Ernst, my choice back then had little to do with wisdom, StudioPRint was at the time the perfect tool for utilizing multidensity K inksets, particularly with wide format. Even though I had many years of color management, it was all RGB, I worked into CMYK and then N channel later. It has been a very long road working with this RIP and the various versions since 2003. There were periods when some things didn't work at all, and the interface and user controls are so extensive that there is a huge learning curve to even begin printing. There are not many I would have recommended it to guilt free. But v14 is working beautifully, wonderful. It was expensive but required for 9900 support, then even more expensive for the postscript version when i1Profiler finally arrive, and big big surprise- only generated N channel charts as postscript files. Imagine my day when I finally discovered that. Monaco Profiler would generate N channel as tiffs with extra alphas, but my brand new long awaited i1Profiler??? Noooooooooo.. IF I start talking Xrite I will need much more excedrin.
Related to some of the other posts in this thread, there are Epson RGB environments that can be set up as well for the x900s with true Epson supplied screening, and HTM environments for older Epsons that use Epson screening but then allow ink channel linerization and limiting for greater control. SO you can do OEM screening but all the production features of a RIP. There are OEM screening drivers for HP and Canon as well.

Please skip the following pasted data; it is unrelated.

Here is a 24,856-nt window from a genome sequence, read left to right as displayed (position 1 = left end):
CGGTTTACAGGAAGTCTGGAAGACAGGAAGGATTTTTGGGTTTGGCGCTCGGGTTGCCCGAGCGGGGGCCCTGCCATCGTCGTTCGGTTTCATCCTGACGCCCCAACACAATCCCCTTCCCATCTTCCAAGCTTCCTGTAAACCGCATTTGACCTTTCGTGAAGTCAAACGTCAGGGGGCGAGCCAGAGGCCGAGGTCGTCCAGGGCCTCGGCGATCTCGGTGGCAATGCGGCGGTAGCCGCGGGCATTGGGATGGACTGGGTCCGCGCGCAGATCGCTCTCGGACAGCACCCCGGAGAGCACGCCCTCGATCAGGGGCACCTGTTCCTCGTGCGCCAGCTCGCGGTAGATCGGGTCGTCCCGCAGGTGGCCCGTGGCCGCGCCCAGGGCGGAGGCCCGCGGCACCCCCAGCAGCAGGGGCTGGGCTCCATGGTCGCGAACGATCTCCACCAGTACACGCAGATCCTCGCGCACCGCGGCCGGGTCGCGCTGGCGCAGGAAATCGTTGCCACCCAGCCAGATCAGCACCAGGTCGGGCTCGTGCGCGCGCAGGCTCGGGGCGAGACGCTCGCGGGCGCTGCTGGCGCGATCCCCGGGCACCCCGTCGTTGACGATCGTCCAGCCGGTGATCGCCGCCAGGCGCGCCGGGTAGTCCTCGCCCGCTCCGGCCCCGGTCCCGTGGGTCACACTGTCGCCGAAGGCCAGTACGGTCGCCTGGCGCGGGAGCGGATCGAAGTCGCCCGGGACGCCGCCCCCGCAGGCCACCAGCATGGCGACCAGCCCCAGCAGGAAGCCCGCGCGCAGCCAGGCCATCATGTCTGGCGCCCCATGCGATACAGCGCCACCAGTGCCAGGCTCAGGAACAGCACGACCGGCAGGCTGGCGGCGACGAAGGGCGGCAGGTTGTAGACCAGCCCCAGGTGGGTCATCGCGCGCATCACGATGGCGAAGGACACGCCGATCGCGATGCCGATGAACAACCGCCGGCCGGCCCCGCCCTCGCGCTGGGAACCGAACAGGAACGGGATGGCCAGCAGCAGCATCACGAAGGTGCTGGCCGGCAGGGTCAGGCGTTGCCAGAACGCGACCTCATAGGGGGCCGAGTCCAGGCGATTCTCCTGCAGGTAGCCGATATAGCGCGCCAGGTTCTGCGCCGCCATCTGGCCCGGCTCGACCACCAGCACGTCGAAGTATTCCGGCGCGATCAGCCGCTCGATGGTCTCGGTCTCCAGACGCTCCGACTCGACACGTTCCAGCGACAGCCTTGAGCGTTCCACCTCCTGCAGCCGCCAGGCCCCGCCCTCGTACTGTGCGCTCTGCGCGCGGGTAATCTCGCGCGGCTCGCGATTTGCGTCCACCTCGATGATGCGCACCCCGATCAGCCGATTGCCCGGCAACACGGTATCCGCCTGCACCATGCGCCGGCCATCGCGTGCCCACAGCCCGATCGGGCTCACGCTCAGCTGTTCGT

The vast majority of my RIP experience is with Ergosoft, so my comments on these issues revolve around it. I am not touting it or trying to convince anyone to use it. But any discussions about ink control will necessitate me to be in that context.
I can't do what I do without a RIP, I've done custom inksets this will drive stunningly... like 5 density partitioned Ks, with two color ink spot channels for hue control, and the remaining channel with gloss optimizer as another spot channel... Or wonderful alternative media.. Japanese or gorgeous fine art papers that require very careful ink control. For me all this carries over from the fine print darkroom days.. what paper? Developer? Toner? Addative? etc etc.. or handcoated processes....
There's a lot of amazing things going on outside the mainstream... and some amazing people doing it... quietly.
Thank you, a good summary. Several years ago I made the wrong choice between Wasatch and Ergosoft, though I had both in view. For my own excuse; it was before Studio became available and before N-color printers became that wide spread. I have lost confidence in the Wasatch SoftRip some years back and wrote about that. There is little chance I will buy another RIP while it could make some plans possible that are hard to achieve with an application like Qiamge and the OEM drivers. You made a good decision without doubt.
met vriendelijke groeten, Ernst
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